Mitigating stress, however, means that sometimes you’ll need to find productive ways to spend the rest of your time. And that word “productive” doesn’t mean you have to work. But if you can indulge in at least one creative hobby, you may find it more relaxing than even sitting on the sofa and watching television.
According to one study, indulging in a creative hobby like playing the piano or creating pottery, had a positive effect on cortisol levels—cortisol being the “stress hormone.”
Don’t think that this is time wasted, either, simply because it’s not spent on your business. Studies suggest that working on your creativity will make you better at work, which means that you can both reduce stress and boost performance.
Tip #2: Get Outside
An entrepreneur’s life is often inside. You may be on the phone in the conference room. Checking email on the computer. Taking a working lunch break. Anything to avoid being outside.
But according to the New York Times, a walk in the park is about more than simply relaxing. It may actively improve mental health.
As the statistics indicate, people who live in cities tend to be at higher risk for depression, anxiety, and other mental illnesses.
Scientists studying this phenomenon created a study in which they had volunteers walk for 90 minutes, outside, without any companions. These volunteers then allowed a brain scan. There were markers of improvements in mental health. According to questionnaires, they naturally dwelled less on the negative aspects of their lives than those who hadn’t completed the nature walks.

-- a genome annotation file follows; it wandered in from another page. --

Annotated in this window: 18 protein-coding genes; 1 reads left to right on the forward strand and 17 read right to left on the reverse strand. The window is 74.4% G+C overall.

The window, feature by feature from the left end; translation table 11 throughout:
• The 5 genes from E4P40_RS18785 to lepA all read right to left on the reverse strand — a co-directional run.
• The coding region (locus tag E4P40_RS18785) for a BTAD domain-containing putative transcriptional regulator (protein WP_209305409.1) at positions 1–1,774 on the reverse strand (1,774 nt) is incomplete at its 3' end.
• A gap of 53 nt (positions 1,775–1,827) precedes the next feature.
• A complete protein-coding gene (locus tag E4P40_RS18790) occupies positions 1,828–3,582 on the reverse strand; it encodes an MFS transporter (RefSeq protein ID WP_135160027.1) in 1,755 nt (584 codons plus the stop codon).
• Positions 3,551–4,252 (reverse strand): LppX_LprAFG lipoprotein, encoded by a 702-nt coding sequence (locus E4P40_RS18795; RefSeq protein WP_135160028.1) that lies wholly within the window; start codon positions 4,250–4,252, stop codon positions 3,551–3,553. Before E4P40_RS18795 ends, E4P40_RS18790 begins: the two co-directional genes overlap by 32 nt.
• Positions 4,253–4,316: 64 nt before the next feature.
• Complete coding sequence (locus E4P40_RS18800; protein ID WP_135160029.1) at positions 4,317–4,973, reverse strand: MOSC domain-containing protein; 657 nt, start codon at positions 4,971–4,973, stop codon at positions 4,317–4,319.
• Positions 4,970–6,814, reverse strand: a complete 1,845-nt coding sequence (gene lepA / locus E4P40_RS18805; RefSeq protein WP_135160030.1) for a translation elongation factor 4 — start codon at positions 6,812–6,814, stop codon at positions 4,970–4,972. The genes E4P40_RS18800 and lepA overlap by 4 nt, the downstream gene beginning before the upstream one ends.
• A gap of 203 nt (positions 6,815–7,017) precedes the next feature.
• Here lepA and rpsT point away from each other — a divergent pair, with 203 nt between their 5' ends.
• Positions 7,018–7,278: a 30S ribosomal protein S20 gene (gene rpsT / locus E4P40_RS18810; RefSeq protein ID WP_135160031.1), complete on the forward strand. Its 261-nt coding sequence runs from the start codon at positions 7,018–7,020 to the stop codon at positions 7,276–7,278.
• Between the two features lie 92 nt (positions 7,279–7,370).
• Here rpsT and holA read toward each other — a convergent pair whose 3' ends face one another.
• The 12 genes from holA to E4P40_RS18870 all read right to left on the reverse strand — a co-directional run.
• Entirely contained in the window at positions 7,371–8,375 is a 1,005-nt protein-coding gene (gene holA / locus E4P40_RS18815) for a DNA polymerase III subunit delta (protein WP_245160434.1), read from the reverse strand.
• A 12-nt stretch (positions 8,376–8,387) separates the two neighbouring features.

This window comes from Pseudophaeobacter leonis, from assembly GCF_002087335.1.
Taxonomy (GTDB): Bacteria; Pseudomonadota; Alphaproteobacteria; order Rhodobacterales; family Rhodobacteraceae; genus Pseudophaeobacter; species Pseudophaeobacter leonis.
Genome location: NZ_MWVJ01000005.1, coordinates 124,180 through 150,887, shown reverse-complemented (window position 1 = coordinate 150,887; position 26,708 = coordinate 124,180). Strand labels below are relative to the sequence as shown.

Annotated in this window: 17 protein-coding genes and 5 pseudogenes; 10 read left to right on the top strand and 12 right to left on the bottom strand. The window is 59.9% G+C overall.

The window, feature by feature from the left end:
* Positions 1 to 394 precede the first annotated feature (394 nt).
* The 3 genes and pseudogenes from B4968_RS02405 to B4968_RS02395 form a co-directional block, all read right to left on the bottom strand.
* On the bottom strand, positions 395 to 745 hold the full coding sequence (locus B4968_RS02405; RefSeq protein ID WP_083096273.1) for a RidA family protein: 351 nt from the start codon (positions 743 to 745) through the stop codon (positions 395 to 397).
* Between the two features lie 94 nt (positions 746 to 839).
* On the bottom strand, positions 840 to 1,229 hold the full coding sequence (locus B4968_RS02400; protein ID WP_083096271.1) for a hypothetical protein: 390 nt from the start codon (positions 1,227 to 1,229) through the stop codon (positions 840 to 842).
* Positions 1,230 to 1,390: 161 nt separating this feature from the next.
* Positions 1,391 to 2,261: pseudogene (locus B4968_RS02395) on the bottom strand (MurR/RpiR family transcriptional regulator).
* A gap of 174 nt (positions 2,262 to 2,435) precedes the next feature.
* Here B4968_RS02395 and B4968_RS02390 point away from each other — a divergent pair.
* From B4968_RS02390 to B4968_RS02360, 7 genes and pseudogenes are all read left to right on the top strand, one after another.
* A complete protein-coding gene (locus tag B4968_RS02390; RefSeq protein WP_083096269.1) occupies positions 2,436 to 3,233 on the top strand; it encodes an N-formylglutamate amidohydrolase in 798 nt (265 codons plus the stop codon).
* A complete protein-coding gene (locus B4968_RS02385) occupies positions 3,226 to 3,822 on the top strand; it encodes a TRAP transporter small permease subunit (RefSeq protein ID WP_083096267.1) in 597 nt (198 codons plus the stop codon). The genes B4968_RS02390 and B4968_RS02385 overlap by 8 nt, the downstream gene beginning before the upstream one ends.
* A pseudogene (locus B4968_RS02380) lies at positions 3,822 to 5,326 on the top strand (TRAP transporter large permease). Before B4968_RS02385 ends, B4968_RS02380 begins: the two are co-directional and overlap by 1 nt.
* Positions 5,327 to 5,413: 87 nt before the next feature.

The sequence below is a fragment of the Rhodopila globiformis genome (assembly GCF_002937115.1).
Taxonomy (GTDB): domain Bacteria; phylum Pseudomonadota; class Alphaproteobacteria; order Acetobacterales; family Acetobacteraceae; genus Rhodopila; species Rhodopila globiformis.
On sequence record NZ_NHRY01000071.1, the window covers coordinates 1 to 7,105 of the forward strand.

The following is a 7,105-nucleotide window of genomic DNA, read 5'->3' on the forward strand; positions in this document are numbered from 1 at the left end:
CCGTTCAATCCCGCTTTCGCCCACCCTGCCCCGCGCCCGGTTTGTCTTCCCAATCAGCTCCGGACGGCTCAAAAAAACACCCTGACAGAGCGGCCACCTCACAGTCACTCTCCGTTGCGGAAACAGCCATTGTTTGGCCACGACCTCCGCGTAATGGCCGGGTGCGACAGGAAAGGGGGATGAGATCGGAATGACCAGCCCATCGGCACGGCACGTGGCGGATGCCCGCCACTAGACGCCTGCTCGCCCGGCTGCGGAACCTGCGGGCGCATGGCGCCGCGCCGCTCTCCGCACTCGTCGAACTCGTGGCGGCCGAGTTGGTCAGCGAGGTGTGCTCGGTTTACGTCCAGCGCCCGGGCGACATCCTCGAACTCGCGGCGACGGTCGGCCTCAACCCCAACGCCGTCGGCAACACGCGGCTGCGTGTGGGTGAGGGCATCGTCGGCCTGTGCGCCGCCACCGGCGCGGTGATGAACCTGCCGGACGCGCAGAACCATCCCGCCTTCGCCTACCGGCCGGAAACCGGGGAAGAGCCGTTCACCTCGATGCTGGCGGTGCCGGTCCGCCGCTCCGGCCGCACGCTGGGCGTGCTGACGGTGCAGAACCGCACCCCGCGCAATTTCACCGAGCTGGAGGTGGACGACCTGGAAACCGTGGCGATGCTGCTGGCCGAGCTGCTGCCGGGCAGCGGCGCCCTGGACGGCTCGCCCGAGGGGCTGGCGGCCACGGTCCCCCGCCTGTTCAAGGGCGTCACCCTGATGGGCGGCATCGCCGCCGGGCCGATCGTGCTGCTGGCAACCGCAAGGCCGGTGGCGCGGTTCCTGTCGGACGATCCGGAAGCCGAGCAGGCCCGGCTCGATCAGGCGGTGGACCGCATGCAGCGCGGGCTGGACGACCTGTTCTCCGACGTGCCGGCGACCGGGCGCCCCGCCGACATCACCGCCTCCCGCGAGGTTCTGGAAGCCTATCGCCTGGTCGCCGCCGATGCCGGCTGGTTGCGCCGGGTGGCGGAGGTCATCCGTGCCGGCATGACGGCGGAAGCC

Tip #3: Make Sleep a Priority
The tip “get more sleep” is one that gets thrown around a lot, and it’s not really useful. If you could get more sleep that easily, you wouldn’t have to think about this tip, would you?
What’s the difference in “making sleep a priority”? A few things. Most importantly, it means that recognizing a good night’s sleep is a critical way to manage your stress levels. Getting even a few hours of sleep less than the daily recommended amount of 7-8 could mean impaired cognitive functioning.
Dr. Matthew Walker, author of “Why We Sleep,” gives people practical tips to make healthy, natural sleep an inevitability:
- Sticking to a routine. A regular sleep schedule is a great way to ensure that you fall asleep easily and naturally without relying on stimulants to wake up or depressants to make you drowsy.
- Avoiding stimulants, especially at night. If you drink a cup of coffee to wake up, consider what that’s going to do to you at night. By giving yourself stimulants at night, you’re only going to throw off the routine and make it difficult to wake up in the morning.